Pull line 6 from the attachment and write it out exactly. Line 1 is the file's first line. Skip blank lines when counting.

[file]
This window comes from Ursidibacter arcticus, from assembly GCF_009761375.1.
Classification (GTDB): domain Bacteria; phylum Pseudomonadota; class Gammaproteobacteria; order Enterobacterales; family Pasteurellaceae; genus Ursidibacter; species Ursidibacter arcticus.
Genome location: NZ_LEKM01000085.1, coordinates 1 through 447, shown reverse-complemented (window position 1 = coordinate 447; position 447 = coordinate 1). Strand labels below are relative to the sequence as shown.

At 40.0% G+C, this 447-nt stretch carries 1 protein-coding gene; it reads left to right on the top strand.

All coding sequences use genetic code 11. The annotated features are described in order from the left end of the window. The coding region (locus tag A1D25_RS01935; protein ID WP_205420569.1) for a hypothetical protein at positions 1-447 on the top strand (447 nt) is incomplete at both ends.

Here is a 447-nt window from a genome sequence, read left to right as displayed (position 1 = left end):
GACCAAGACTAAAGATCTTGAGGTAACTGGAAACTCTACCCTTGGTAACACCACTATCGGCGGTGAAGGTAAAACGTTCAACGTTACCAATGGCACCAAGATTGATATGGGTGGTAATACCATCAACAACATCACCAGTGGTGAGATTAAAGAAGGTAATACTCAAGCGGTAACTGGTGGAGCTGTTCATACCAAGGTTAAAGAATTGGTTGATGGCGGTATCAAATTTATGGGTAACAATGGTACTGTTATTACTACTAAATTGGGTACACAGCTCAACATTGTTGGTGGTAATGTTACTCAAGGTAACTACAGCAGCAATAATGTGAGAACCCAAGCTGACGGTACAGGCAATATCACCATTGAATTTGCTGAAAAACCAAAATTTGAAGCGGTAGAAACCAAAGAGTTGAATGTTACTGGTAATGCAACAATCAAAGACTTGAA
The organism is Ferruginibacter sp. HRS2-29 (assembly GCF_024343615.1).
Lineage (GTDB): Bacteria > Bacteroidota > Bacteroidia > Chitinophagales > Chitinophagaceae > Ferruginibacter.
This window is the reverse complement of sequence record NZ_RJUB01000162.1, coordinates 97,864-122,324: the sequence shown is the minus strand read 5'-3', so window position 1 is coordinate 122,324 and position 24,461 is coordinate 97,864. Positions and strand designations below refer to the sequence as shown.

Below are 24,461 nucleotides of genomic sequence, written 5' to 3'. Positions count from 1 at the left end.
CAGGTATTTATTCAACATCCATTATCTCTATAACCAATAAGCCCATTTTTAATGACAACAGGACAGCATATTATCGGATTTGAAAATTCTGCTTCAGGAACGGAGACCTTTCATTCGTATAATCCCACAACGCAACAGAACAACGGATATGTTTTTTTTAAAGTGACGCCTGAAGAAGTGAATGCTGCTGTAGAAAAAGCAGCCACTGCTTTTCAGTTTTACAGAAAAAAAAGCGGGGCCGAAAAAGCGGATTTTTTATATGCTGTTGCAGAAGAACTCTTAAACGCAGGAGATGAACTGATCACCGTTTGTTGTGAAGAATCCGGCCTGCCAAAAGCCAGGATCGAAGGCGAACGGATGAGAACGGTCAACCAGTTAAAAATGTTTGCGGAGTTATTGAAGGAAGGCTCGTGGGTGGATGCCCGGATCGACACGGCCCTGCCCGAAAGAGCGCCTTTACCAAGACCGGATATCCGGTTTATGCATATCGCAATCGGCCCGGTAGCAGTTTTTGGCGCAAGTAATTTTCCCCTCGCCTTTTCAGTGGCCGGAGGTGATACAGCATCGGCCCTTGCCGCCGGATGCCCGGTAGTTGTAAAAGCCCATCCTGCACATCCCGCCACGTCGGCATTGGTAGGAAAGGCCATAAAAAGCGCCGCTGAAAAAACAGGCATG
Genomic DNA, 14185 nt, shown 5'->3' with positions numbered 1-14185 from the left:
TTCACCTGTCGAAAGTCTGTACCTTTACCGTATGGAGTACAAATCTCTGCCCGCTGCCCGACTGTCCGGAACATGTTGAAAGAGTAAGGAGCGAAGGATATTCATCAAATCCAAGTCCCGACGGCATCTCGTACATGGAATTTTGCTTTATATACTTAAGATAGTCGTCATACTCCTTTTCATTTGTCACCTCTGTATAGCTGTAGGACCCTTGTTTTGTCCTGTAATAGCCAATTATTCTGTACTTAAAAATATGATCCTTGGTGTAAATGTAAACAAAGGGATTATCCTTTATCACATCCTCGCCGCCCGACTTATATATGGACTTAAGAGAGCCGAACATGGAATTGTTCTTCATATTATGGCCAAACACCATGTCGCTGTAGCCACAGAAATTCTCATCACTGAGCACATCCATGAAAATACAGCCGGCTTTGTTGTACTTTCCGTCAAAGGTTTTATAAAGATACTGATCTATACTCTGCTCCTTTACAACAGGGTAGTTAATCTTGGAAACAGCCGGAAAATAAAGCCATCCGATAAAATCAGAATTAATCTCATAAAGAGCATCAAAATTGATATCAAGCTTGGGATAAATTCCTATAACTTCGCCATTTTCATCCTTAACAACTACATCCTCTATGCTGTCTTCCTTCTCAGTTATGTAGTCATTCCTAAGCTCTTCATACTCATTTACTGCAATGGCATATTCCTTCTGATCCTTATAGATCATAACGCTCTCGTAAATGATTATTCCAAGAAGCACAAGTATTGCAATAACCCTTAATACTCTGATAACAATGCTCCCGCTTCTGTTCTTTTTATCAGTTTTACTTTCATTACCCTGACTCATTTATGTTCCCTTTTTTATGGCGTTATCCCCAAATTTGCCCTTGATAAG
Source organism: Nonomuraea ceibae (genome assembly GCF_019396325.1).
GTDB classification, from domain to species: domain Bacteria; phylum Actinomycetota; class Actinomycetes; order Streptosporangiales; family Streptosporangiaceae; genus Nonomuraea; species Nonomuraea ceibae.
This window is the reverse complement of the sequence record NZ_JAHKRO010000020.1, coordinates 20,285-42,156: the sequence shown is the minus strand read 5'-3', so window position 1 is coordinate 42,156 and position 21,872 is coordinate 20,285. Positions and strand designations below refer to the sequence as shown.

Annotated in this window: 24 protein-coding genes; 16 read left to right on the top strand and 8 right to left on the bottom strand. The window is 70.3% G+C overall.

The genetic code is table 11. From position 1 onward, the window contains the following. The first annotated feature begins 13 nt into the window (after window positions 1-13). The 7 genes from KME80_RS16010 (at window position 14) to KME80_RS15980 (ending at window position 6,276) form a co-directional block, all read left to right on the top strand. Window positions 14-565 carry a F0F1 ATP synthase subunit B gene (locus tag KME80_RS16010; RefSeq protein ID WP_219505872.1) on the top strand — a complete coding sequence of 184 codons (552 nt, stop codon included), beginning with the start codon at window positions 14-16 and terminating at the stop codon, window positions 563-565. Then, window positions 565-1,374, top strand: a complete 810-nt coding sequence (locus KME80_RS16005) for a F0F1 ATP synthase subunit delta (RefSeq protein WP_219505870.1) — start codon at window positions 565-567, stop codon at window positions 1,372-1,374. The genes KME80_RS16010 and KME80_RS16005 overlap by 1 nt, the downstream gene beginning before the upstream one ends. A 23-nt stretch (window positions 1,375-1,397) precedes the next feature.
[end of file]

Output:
Here is a 447-nt window from a genome sequence, read left to right as displayed (position 1 = left end):